Braamfontein, due to its location on the edge of Johannesburg’s inner city and its proximity to two large universities, is one of Joburg’s fashion and culture hotspots. Dotted with bars, restaurants, clothing shops and high-rise student accommodation, Braamfontein is where locals and tourists go to see, be seen and party on the weekends.
Saturday is the best day to explore Braamfontein – put on your hippest African-print outfit and join the fun.
A spin-off of the popular Cape Town market with the same name, the Joburg Neighbourgoods Market takes over a two-storey Braamfontein parking garage every Saturday morning. The market is packed with food and clothing vendors, but students go for the boozy cocktails, which they sip on the garage’s rooftop until well into the afternoon.
Attached to the University of the Witwatersrand, Wits Art Museum boasts a notable collection of contemporary works by South, Central and West African artists. Housed in a building that has won acclaim for its architecture, what began as a small collection in the 1950s has grown into a larger collection, including works by Robert Hodgins and Gerard Sekoto, a leading South African modern art figure.
Kitcheners, on the ground floor of the historic Lord Milner Hotel building, is the second oldest bar in Johannesburg. By day, the bar still has an old British pub feel (complete with mediocre pub grub). By night, Kitcheners is the domain of the hard-core partiers and draws some of South Africa’s top DJs.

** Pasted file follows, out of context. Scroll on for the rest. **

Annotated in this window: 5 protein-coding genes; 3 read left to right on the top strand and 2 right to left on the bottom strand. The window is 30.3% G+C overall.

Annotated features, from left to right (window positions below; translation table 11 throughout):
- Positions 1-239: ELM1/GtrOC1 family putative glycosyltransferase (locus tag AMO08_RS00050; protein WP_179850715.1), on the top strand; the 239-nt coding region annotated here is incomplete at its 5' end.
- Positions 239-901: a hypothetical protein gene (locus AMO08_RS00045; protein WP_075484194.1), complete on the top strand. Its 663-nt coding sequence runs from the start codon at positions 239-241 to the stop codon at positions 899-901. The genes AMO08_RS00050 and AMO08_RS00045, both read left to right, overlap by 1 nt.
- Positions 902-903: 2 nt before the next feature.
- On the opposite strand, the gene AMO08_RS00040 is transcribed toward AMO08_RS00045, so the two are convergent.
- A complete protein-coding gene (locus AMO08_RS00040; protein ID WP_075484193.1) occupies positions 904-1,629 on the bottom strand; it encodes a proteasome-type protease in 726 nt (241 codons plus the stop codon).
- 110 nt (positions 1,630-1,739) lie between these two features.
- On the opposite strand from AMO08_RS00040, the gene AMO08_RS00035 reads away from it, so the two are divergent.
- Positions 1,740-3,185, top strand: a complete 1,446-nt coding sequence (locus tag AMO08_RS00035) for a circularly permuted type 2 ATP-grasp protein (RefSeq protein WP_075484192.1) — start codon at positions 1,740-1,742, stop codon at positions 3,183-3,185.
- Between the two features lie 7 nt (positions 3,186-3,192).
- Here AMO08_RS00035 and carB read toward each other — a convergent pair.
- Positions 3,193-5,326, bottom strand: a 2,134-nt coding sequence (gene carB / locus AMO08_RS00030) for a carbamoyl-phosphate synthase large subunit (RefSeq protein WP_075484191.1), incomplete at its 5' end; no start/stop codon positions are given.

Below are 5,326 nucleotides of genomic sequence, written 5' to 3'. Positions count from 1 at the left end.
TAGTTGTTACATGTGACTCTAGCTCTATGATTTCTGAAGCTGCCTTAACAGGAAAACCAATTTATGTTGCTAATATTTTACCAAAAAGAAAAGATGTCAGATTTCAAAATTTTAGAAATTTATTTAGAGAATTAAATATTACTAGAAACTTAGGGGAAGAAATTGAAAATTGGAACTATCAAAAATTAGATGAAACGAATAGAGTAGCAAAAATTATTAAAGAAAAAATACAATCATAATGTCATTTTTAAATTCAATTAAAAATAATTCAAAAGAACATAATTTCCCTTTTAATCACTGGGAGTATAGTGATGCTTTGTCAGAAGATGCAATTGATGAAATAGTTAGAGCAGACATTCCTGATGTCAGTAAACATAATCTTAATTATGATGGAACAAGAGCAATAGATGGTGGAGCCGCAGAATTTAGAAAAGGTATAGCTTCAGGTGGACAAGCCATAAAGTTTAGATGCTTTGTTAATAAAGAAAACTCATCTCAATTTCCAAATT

For a sophisticated evening out, hit the Artivist. This high-end cocktail bar hosts regular art exhibitions, with a special focus on artists of the African diaspora. The Artivist also offers a menu of tasty, African-inspired dishes. Downstairs, the underground (both literally and figuratively) “Untitled Basement” hosts legendary late-night jazz performances and private events.
Occupying an eye-catching, pink-and-green building a few blocks east of the Neighbourgoods Market, 99 Juta is a home design and retail centre anchored by two high-profile tenants: Joe Paine and Dokter and Misses. Whether you’re shopping for home furnishings or not, 99 Juta is worth a visit – the beautifully designed showrooms are a sight to behold. 99 Juta also hosts regular exhibitions, workshops and other events in its famous pink courtyard.
Directly across the street from 99 Juta is Braamfontein’s best kept secret: the Black Forest Bakery. Owned by a German-Namibian family, Black Forest serves up authentic, affordable German breads and pastries. Don’t be put off by the small, dusty shopfront (which is easy to miss), as this is one of the city’s best spots for a decadent, carb-heavy breakfast. The salty, yeasty German pretzels are not to be missed.
Hidden on top of a building next to the huge, iconic Nelson Mandela mural by American street artist Shepard Fairey, the JFF Rooftop Farm encompasses urban gardening at its best. Accessible via a ladder, JFF (which stands for Jozi Food Farmer) is a public nursery and tea garden, offering a free gardening talk every Tuesday at 4pm and a monthly night plant market. The farm has a wide variety of plants for sale – both edible and decorative – as well as a selection of herbal teas.